DIET: Eat any nourishing food that can be taken with comfort. Avoid extremely hot foods. Do not use a straw for the first few days after surgery. It is sometimes advisable, but not absolutely required, to confine the first days intake to liquids or pureed foods (soups, puddings, yogurt, milk shakes, etc.) Avoid chewing food until tongue sensation has returned. It is best to avoid foods like rice, nuts, sunflower seeds, popcorn, etc., which may get lodged in the surgical areas. Over the next several days you may gradually progress to solid foods. It is important not to skip meals! If you take nourishment regularly you will feel better, gain strength, have less discomfort and heal faster. If you are a diabetic, maintain your normal eating habits or follow instructions given by your doctor.

NAUSEA: Nausea and vomiting can occur as a result of swallowed blood, discomfort, anesthesia or pain medicines. Post-operative nausea is usually self-limiting and sipping on flat cola or ginger ale often helps. Soda crackers also may be used. If nausea persists, stop taking the pain medicine and substitute an over the counter pain medicine for the next dose. If nausea persists call our office.

Instructions for the Second and Third Days

MOUTH RINSES: Keeping your mouth clean after surgery is essential. Use 1/4 teaspoon of salt dissolved in an 8 ounce glass of warm water and gently rinse with portions of the solution, taking five minutes to use the entire glassful. Repeat as often as you like, but at least two or three times daily.

BRUSHING: Begin your normal oral hygiene routine as soon as possible after surgery. Soreness and swelling may not permit vigorous brushing, but it is extremely important to clean your teeth within the bounds of comfort. Maintaining a clean environment adjacent to the healing surgical wounds is required for optimum and speedy healing.

HEALING: Normal healing after placement of dental implants should be as follows: The first two days after surgery are generally the most uncomfortable and there is usually some swelling. On the third day you should be more comfortable and, although still swollen, can usually begin a more substantial diet. The remainder of the post-operative course should be gradual, steady improvement. If you don’t see continued improvement, please call our office.

DISCOLORATION OR BRUISING: The development of black, blue, green or yellow discoloration is due to bruising beneath the tissues. This is a normal post-operative occurrence that might appear 2-3 days after surgery. Beginning 36 hours after the surgery, moist heat applied to the area may speed up resolution of the discoloration.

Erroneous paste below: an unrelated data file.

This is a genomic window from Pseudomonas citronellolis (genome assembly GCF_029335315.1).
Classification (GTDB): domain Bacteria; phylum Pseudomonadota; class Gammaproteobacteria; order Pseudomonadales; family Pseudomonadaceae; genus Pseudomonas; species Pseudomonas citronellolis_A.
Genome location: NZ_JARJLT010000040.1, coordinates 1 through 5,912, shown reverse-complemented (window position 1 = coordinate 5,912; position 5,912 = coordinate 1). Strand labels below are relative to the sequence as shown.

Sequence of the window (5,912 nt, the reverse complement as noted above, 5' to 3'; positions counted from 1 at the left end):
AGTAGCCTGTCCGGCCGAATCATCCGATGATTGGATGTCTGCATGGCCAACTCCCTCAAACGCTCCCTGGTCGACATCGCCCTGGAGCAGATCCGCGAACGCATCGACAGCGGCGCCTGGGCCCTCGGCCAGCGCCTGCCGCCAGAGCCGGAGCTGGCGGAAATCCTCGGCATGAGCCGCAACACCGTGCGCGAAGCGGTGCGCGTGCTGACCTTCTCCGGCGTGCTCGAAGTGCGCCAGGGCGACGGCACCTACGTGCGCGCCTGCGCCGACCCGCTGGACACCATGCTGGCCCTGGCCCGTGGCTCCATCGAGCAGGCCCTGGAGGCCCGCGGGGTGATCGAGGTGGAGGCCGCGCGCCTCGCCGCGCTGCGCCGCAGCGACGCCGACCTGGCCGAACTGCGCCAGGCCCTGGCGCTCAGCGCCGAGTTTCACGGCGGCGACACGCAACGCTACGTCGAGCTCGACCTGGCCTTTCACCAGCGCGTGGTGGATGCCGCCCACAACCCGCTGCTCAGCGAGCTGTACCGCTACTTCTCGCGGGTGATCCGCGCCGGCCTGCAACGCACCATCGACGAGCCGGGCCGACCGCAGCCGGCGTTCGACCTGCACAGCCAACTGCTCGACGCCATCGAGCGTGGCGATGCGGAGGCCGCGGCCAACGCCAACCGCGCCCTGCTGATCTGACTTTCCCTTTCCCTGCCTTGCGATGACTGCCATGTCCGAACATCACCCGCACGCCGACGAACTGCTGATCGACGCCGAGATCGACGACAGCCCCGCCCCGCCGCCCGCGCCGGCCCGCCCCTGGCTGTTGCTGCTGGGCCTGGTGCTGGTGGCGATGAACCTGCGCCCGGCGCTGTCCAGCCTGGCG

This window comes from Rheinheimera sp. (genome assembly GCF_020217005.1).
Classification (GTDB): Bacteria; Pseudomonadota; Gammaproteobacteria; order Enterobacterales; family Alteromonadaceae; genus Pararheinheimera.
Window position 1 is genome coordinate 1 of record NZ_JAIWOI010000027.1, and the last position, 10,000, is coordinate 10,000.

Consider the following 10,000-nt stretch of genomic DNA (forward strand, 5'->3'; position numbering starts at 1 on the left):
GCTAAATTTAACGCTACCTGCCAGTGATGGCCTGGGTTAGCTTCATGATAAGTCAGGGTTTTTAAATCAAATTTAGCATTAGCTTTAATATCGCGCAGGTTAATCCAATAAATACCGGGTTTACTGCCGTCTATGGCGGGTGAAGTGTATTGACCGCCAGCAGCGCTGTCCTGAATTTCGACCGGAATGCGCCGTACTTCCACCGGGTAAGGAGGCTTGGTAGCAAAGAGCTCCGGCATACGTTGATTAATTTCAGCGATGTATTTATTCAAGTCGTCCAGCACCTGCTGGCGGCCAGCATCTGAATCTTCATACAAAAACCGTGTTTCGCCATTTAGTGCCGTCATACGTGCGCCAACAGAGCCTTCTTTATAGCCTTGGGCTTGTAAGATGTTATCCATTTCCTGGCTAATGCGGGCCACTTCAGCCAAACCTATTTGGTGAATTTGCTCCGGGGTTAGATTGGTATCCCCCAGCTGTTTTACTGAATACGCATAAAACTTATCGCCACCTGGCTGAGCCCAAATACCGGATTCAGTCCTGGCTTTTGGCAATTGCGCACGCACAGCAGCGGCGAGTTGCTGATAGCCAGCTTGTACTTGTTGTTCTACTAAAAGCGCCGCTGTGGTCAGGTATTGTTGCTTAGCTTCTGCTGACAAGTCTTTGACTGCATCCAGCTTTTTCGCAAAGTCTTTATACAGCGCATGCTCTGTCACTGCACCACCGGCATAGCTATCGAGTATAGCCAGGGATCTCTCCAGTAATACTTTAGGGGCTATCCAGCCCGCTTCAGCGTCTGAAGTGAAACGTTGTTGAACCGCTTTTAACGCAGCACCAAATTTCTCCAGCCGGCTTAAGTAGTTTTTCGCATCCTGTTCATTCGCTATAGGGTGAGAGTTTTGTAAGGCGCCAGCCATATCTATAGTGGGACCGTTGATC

SHARP EDGES: If you feel something hard or sharp edges in the surgical areas, it is likely you are feeling the bony walls which once supported the extracted teeth. Occasionally small slivers of bone may work themselves out during the following week or so. If they cause concern or discomfort, please call the office.

DRY LIPS: If the corners of your mouth are stretched they may dry out and crack. Keep your lips moist with an ointment such as Vaseline.

SORE THROAT: This is not uncommon after oral surgery. The muscles get swollen and this may make swallowing painful. This should go away on its own in 2-3 days.

STIFF JAW MUSCLES: This may cause a limitation in opening the mouth wide for a few days after surgery. This is a normal post-operative event that usually resolves during the week after surgery. Stretching these muscles may help to speed up resolution of this problem.

Your case is individual no two mouths are alike. Do not accept well-intended advice from friends. Discuss your problem with the person best able to effectively help you your surgeon!

It is our desire that your recovery be as smooth and pleasant as possible. Following these instructions will assist you, but if you have questions about your progress, please call the office at Toll Free : 800 80 80 80

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dentist doing dental treatmet

What To Expect During A Dental Implant Procedure

The dentists at Westermeier Martin Dental Care want their patients to know what to expect during a dental implant procedure. Every procedure is individual and unique to each patient, but there are some steps in a dental implant procedure that are routine.

What is a dental implant?